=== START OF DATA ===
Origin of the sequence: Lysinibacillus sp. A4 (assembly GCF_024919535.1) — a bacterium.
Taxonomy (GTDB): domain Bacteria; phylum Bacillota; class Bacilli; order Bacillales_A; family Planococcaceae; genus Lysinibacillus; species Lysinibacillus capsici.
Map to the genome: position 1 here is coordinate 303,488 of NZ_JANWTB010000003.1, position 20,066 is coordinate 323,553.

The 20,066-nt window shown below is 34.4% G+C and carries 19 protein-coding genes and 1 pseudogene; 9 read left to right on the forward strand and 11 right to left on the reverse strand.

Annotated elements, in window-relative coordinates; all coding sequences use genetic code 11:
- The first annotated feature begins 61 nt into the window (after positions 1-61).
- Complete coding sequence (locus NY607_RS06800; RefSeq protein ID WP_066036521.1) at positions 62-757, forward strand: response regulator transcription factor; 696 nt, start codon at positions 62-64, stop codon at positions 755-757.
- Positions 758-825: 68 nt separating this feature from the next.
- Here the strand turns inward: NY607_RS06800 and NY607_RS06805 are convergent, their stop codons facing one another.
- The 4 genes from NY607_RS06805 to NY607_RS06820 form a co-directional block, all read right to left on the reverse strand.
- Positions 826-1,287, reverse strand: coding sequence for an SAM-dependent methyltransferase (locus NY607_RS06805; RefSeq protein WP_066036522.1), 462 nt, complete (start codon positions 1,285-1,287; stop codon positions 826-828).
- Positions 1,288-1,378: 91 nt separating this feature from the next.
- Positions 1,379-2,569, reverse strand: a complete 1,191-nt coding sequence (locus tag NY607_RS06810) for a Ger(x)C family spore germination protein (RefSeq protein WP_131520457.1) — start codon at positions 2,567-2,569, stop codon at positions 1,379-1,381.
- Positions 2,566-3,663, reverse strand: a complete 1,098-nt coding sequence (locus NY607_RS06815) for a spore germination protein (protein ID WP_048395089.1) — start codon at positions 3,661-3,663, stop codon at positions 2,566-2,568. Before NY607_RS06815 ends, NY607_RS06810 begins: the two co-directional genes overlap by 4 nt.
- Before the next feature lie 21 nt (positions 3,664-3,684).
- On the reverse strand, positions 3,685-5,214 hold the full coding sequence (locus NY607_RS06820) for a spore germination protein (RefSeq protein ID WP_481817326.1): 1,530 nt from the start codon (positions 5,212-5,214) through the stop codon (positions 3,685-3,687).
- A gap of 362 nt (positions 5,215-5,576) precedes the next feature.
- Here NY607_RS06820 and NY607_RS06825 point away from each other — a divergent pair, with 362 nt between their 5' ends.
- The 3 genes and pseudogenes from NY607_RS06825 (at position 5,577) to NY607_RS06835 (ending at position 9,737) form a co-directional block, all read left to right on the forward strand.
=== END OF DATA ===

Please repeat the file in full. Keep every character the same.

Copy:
Origin of the sequence: Lysinibacillus sp. A4 (assembly GCF_024919535.1) — a bacterium.
Taxonomy (GTDB): domain Bacteria; phylum Bacillota; class Bacilli; order Bacillales_A; family Planococcaceae; genus Lysinibacillus; species Lysinibacillus capsici.
Map to the genome: position 1 here is coordinate 303,488 of NZ_JANWTB010000003.1, position 20,066 is coordinate 323,553.

The 20,066-nt window shown below is 34.4% G+C and carries 19 protein-coding genes and 1 pseudogene; 9 read left to right on the forward strand and 11 right to left on the reverse strand.

Annotated elements, in window-relative coordinates; all coding sequences use genetic code 11:
- The first annotated feature begins 61 nt into the window (after positions 1-61).
- Complete coding sequence (locus NY607_RS06800; RefSeq protein ID WP_066036521.1) at positions 62-757, forward strand: response regulator transcription factor; 696 nt, start codon at positions 62-64, stop codon at positions 755-757.
- Positions 758-825: 68 nt separating this feature from the next.
- Here the strand turns inward: NY607_RS06800 and NY607_RS06805 are convergent, their stop codons facing one another.
- The 4 genes from NY607_RS06805 to NY607_RS06820 form a co-directional block, all read right to left on the reverse strand.
- Positions 826-1,287, reverse strand: coding sequence for an SAM-dependent methyltransferase (locus NY607_RS06805; RefSeq protein WP_066036522.1), 462 nt, complete (start codon positions 1,285-1,287; stop codon positions 826-828).
- Positions 1,288-1,378: 91 nt separating this feature from the next.
- Positions 1,379-2,569, reverse strand: a complete 1,191-nt coding sequence (locus tag NY607_RS06810) for a Ger(x)C family spore germination protein (RefSeq protein WP_131520457.1) — start codon at positions 2,567-2,569, stop codon at positions 1,379-1,381.
- Positions 2,566-3,663, reverse strand: a complete 1,098-nt coding sequence (locus NY607_RS06815) for a spore germination protein (protein ID WP_048395089.1) — start codon at positions 3,661-3,663, stop codon at positions 2,566-2,568. Before NY607_RS06815 ends, NY607_RS06810 begins: the two co-directional genes overlap by 4 nt.
- Before the next feature lie 21 nt (positions 3,664-3,684).
- On the reverse strand, positions 3,685-5,214 hold the full coding sequence (locus NY607_RS06820) for a spore germination protein (RefSeq protein ID WP_481817326.1): 1,530 nt from the start codon (positions 5,212-5,214) through the stop codon (positions 3,685-3,687).
- A gap of 362 nt (positions 5,215-5,576) precedes the next feature.
- Here NY607_RS06820 and NY607_RS06825 point away from each other — a divergent pair, with 362 nt between their 5' ends.
- The 3 genes and pseudogenes from NY607_RS06825 (at position 5,577) to NY607_RS06835 (ending at position 9,737) form a co-directional block, all read left to right on the forward strand.